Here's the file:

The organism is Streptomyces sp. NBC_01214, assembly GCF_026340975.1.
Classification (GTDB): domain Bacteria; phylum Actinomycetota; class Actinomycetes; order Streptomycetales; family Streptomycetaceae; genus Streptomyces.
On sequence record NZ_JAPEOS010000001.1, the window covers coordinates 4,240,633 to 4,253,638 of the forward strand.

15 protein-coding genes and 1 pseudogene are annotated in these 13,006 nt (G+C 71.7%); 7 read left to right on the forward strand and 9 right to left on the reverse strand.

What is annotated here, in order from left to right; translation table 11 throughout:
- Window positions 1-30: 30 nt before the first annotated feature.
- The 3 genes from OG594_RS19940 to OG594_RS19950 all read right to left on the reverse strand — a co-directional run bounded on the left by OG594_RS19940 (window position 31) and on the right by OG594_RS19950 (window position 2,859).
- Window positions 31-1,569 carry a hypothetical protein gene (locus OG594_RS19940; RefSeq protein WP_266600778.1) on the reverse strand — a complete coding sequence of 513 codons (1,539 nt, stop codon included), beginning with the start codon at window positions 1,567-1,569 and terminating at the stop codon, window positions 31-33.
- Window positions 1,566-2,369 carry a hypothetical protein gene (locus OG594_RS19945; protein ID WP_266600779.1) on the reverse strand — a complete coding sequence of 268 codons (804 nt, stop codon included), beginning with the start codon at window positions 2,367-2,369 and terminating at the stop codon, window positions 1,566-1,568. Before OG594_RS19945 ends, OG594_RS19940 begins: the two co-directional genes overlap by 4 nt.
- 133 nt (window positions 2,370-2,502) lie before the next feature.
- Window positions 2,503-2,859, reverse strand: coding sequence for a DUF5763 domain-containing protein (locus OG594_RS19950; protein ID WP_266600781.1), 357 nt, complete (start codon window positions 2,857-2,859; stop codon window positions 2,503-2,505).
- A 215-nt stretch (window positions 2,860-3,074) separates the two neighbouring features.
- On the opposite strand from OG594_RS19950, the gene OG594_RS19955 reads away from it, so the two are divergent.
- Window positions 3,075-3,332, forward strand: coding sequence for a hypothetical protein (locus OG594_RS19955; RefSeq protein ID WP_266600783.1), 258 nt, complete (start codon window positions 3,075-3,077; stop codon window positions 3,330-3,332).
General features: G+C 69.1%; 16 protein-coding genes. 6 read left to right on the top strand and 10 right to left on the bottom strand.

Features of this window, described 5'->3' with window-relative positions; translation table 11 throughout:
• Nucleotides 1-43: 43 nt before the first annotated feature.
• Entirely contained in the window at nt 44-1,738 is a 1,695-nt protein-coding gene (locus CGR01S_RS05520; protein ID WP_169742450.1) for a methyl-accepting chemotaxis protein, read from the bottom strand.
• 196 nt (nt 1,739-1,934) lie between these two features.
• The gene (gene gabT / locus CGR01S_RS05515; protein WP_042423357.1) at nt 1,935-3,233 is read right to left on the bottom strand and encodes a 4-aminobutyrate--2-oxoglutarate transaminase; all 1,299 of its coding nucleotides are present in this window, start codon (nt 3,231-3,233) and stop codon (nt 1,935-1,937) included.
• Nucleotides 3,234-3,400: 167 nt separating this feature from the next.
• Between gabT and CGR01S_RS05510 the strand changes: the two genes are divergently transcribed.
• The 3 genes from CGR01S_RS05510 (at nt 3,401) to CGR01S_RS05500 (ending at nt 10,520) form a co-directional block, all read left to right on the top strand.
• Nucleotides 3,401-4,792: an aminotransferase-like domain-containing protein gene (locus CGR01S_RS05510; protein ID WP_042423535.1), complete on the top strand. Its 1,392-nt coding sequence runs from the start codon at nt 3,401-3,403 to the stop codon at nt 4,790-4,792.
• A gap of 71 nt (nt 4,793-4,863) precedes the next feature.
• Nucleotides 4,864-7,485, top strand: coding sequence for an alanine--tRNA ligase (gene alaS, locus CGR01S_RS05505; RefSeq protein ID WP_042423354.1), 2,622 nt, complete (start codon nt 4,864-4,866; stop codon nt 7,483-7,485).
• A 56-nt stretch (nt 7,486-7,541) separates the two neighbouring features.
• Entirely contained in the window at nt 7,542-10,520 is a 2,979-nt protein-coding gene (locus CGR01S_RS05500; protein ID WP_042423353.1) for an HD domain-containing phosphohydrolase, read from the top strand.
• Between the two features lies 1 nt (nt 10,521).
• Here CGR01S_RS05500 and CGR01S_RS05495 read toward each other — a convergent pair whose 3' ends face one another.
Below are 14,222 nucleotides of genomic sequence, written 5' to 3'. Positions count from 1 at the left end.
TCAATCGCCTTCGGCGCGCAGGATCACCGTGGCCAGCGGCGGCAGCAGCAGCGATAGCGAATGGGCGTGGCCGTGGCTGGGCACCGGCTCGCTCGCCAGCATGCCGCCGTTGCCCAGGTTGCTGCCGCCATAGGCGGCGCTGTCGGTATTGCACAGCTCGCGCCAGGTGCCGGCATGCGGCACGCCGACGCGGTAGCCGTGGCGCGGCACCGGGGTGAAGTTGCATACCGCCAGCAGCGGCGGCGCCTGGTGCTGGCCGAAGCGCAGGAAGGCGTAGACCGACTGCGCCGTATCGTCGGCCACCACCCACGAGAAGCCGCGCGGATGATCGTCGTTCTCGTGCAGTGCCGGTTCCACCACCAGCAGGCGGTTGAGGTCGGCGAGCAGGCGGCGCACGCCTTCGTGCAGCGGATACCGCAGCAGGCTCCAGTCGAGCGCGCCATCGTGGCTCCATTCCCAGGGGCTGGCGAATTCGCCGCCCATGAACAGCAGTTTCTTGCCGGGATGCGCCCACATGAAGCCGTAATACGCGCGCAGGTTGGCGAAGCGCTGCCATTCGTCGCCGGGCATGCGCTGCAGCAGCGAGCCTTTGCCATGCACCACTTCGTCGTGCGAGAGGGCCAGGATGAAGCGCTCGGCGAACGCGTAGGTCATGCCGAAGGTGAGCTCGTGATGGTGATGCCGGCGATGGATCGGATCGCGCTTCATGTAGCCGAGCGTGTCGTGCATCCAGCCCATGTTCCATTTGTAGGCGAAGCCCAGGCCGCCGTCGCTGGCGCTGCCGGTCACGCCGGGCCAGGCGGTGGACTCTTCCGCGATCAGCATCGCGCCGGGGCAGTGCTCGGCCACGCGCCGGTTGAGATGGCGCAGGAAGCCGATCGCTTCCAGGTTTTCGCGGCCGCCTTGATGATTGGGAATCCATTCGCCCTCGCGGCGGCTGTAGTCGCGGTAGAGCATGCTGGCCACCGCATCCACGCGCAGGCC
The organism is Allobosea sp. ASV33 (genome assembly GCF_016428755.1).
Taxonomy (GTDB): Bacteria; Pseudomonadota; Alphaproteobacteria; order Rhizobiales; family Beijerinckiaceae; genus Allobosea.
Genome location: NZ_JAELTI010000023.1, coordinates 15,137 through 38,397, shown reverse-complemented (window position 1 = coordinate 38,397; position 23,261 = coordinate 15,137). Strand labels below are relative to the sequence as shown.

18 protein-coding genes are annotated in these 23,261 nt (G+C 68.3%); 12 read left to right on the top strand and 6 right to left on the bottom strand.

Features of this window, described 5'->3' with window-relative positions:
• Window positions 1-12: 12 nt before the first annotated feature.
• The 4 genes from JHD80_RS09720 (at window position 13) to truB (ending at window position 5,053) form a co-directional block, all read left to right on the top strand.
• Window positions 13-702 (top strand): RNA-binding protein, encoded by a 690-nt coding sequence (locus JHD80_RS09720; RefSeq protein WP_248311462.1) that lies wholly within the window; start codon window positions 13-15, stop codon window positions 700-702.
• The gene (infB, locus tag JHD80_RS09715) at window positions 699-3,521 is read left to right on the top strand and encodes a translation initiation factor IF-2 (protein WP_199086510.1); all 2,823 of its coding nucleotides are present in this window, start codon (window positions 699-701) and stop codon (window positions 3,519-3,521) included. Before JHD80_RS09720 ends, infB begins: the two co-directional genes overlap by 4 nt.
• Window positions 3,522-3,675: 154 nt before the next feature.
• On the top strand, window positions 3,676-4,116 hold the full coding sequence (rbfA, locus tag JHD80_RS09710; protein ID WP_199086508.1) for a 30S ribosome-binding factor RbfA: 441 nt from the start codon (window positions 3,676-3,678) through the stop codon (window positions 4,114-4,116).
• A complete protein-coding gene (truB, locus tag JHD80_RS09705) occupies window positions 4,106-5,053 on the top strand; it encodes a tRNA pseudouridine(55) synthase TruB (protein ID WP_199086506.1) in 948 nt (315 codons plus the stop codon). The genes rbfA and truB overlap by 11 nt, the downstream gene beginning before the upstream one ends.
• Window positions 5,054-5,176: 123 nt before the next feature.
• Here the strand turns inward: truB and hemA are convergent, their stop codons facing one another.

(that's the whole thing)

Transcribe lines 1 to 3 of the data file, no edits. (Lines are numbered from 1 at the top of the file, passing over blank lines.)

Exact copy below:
The organism is Streptomyces sp. NBC_01214, assembly GCF_026340975.1.
Classification (GTDB): domain Bacteria; phylum Actinomycetota; class Actinomycetes; order Streptomycetales; family Streptomycetaceae; genus Streptomyces.
On sequence record NZ_JAPEOS010000001.1, the window covers coordinates 4,240,633 to 4,253,638 of the forward strand.